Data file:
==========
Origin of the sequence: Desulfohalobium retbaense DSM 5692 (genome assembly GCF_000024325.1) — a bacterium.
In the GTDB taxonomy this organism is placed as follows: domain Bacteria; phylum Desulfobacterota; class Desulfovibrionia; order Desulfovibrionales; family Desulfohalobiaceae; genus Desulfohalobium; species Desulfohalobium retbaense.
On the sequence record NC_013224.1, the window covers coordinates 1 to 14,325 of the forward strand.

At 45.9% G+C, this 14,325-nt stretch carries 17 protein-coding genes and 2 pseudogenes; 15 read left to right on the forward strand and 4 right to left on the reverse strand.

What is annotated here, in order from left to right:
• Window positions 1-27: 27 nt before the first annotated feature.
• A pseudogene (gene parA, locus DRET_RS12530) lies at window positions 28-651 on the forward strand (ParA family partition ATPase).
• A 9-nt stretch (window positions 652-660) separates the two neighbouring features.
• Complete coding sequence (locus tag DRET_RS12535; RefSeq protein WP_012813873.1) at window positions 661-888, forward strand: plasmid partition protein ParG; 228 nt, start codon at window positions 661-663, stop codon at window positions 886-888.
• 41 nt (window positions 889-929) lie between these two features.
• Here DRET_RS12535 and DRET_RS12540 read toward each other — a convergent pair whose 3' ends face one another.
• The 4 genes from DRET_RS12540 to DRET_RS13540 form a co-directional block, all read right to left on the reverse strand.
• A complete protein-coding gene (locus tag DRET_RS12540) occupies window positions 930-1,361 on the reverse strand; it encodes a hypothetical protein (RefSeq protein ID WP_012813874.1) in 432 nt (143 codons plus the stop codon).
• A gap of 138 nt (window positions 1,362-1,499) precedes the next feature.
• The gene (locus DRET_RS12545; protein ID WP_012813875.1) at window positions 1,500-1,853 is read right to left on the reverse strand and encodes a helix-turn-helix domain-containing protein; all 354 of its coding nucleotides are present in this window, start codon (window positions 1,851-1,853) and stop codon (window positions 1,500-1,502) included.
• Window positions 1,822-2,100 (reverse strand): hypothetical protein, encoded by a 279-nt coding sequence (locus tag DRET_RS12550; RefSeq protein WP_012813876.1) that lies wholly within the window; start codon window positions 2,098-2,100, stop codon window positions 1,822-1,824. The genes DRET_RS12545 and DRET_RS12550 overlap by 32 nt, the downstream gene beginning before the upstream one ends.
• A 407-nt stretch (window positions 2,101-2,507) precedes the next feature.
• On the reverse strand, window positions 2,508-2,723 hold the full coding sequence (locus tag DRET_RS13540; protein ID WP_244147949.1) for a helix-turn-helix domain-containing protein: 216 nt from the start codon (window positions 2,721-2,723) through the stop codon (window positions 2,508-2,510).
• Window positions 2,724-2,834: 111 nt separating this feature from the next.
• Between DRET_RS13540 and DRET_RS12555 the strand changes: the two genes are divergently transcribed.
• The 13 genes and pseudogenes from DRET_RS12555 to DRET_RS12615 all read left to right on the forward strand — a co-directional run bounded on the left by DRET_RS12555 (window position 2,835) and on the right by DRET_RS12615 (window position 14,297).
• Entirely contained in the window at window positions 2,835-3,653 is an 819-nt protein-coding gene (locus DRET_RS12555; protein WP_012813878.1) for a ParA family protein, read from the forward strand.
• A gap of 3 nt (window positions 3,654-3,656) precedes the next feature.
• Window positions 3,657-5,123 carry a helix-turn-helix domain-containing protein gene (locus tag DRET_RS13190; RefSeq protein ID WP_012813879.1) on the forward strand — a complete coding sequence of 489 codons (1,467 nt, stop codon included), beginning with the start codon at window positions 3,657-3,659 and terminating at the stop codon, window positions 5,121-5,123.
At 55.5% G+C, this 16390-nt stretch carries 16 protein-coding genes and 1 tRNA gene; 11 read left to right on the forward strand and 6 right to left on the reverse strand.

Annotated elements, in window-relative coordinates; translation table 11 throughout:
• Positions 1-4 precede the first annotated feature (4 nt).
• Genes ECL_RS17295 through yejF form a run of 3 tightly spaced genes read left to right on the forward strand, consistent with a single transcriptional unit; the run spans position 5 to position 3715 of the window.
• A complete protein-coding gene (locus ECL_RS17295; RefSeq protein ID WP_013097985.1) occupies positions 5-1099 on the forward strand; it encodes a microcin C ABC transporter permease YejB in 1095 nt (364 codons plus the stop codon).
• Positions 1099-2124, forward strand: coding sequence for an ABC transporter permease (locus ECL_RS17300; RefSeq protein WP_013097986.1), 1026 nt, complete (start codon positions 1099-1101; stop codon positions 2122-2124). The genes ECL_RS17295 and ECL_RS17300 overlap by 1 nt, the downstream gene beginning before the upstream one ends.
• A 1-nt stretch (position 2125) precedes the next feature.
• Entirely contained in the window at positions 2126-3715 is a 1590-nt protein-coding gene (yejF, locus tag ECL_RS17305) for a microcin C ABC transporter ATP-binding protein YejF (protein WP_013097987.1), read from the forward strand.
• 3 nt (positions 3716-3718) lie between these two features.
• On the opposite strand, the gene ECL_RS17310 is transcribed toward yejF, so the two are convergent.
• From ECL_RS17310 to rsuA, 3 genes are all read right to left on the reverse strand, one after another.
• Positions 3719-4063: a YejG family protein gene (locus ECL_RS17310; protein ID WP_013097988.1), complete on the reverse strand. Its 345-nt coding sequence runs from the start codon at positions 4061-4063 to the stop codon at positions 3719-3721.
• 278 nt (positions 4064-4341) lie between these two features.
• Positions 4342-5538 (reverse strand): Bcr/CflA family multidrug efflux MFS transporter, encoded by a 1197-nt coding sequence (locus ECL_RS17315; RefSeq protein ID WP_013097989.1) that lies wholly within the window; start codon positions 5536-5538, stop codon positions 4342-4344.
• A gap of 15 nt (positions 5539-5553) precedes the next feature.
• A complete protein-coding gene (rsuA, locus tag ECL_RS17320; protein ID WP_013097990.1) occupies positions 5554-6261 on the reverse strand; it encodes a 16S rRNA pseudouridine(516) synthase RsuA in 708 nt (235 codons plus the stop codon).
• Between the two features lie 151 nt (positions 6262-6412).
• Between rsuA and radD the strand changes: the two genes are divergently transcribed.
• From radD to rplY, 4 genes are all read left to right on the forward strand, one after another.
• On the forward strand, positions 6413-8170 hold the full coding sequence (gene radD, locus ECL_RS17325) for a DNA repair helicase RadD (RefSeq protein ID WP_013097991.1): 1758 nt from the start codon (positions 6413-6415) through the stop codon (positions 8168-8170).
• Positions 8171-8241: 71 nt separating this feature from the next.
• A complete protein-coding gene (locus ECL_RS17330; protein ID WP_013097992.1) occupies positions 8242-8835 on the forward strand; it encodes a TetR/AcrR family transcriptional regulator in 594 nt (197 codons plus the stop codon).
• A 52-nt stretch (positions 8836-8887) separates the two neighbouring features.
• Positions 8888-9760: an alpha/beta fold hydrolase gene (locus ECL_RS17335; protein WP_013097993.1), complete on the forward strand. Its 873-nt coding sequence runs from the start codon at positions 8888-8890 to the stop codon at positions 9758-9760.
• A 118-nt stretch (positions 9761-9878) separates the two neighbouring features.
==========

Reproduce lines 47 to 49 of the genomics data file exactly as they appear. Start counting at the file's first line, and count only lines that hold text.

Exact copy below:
• A 52-nt stretch (positions 8836-8887) separates the two neighbouring features.
• Positions 8888-9760: an alpha/beta fold hydrolase gene (locus ECL_RS17335; protein WP_013097993.1), complete on the forward strand. Its 873-nt coding sequence runs from the start codon at positions 8888-8890 to the stop codon at positions 9758-9760.
• A 118-nt stretch (positions 9761-9878) separates the two neighbouring features.